Gather around the rocker of Granny Internet

The post after your 10th anniversary post is intimidating. What do you write about?

Part of me wants to gather people around my rocker and tell stories of the blogging days of yore. Back when if you wanted to comment on something someone had posted, you wrote about it on your own blog and linked to what you were commenting on.

I want to tell the young’uns how back in my day, when I first started blogging by working my sums on a wooden shovel next to the fire, blogging was the lowest form of writing there was. Journalists, authors, most everyone who knew what a blog was thought it sucked. Any jackass could get a blog, well, once blogspot and livejournal came along. “Real” writers would never lower themselves to a blog.

Now you have to have a blog to build your brand to find your audience to social your media to monetize your content.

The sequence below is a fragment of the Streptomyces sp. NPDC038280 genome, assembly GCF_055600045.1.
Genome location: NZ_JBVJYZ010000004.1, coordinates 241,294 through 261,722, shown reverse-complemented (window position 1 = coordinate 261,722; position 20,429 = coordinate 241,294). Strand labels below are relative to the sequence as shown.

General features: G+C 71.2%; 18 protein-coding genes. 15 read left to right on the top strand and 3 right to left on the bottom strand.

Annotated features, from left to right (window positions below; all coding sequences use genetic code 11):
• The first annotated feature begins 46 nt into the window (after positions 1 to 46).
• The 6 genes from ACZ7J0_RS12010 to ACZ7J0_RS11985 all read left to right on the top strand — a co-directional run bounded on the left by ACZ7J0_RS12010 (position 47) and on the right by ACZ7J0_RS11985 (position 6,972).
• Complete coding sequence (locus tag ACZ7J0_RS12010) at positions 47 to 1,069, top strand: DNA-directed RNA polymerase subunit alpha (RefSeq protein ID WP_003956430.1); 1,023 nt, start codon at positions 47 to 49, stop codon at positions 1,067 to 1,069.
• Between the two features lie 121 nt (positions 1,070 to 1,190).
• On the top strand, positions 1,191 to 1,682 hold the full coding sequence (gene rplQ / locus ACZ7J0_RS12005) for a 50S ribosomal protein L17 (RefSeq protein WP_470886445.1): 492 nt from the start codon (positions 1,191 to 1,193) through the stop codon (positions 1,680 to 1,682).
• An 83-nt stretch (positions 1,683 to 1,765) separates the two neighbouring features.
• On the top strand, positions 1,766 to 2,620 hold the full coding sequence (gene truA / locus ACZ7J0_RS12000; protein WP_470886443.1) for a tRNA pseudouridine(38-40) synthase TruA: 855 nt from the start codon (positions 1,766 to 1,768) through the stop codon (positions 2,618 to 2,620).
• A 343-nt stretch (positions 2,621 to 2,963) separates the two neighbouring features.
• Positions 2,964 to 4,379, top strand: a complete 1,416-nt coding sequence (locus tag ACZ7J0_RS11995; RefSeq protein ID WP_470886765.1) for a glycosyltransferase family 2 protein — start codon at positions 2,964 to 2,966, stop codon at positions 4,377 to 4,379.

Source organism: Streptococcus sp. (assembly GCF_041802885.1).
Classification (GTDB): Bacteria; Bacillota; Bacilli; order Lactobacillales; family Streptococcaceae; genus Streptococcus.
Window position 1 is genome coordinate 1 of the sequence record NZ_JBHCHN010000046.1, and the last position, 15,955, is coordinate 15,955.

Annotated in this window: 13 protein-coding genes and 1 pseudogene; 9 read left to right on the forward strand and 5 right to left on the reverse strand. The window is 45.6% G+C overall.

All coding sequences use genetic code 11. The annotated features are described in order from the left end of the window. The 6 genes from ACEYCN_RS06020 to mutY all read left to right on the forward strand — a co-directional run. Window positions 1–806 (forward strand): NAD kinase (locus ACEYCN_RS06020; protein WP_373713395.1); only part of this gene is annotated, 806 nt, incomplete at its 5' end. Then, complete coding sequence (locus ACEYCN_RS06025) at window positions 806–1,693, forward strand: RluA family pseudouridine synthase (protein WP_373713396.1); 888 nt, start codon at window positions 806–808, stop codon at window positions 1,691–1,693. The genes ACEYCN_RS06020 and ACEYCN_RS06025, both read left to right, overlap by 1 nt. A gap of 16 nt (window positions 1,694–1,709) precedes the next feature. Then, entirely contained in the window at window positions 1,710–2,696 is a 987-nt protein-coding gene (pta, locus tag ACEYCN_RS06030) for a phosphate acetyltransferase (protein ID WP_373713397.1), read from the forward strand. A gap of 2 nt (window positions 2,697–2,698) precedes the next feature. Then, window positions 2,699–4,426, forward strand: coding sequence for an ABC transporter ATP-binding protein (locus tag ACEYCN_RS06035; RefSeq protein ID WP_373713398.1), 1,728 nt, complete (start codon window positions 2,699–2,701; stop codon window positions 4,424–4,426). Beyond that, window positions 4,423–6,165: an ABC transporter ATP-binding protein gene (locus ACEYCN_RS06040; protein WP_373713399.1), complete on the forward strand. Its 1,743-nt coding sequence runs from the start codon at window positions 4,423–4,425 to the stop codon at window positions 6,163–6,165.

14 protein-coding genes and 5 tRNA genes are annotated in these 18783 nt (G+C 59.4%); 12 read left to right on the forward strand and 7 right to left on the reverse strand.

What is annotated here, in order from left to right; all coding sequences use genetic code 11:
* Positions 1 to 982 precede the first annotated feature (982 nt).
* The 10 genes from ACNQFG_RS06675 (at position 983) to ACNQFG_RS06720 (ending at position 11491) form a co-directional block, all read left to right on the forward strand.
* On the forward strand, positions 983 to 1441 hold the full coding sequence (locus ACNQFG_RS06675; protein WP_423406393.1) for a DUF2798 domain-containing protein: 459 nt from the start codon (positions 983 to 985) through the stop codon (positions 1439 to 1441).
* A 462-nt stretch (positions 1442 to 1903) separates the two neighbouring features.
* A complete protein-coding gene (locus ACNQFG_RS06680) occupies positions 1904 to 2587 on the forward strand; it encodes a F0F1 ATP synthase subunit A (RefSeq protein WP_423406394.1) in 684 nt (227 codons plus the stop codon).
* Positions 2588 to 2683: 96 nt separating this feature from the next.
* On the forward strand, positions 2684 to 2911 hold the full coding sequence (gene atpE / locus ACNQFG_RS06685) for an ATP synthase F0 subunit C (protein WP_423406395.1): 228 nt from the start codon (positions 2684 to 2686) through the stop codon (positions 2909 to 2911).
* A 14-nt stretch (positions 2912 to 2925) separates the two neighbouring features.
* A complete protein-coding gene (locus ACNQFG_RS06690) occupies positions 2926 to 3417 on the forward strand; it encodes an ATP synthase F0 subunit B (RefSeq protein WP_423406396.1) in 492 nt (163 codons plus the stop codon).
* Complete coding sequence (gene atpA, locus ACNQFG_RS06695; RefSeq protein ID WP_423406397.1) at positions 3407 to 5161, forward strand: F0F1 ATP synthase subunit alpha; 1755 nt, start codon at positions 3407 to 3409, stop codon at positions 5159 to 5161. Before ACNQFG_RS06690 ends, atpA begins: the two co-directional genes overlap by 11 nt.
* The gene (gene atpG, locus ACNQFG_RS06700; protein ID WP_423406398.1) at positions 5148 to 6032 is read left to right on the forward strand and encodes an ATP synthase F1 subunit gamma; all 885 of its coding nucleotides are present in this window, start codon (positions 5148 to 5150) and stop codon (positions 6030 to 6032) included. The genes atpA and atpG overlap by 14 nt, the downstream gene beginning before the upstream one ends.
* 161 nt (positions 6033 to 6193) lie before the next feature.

Bleh. I cannot deny that it’s a little annoying. If I could surpress the “I told you so” know-it-all in me, I’d be a much better person.

I’ve always credited my longevity to the fact that I never considered myself a blogger. I’m a writer and writers write. Blogging (and there is a subtle difference I don’t have the words to define) is different and as someone who does it for a living, I can see how people burn out on it. But writing? Writing is completely different. It comes from a different place and will be the reason I Will Dare will be here in 2020 (you know as long as I’m still kicking). I hope you’re still reading.

I feel much better now that this one is in the books. Tomorrow I will tell you about my necrocrush on David Foster Wallace and how he put into words why I’m struggling with my short short fiction class.

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1 Comment

  1. Peabo 07.Aug.10 at 4:30 pm

    I don’t have the longevity with the blogging…I’ve put in five years in blog world, which means I probably started right around the time you describe all us “new fangled” people who don’t really know about how it was back in the day.
    BUT, I too have no idea how non-writers manage to keep blogs going. It’s hard enough as a writer. For me, you can see my writer’s block loud and clear in the days, weeks, months where I go silently by.
    You’ve been a great blogging mentor for us youngin’ types, though, for sure, and I know I’m not the only one to feel that way. Soldier on–one decade down…who knows what the next will bring?!


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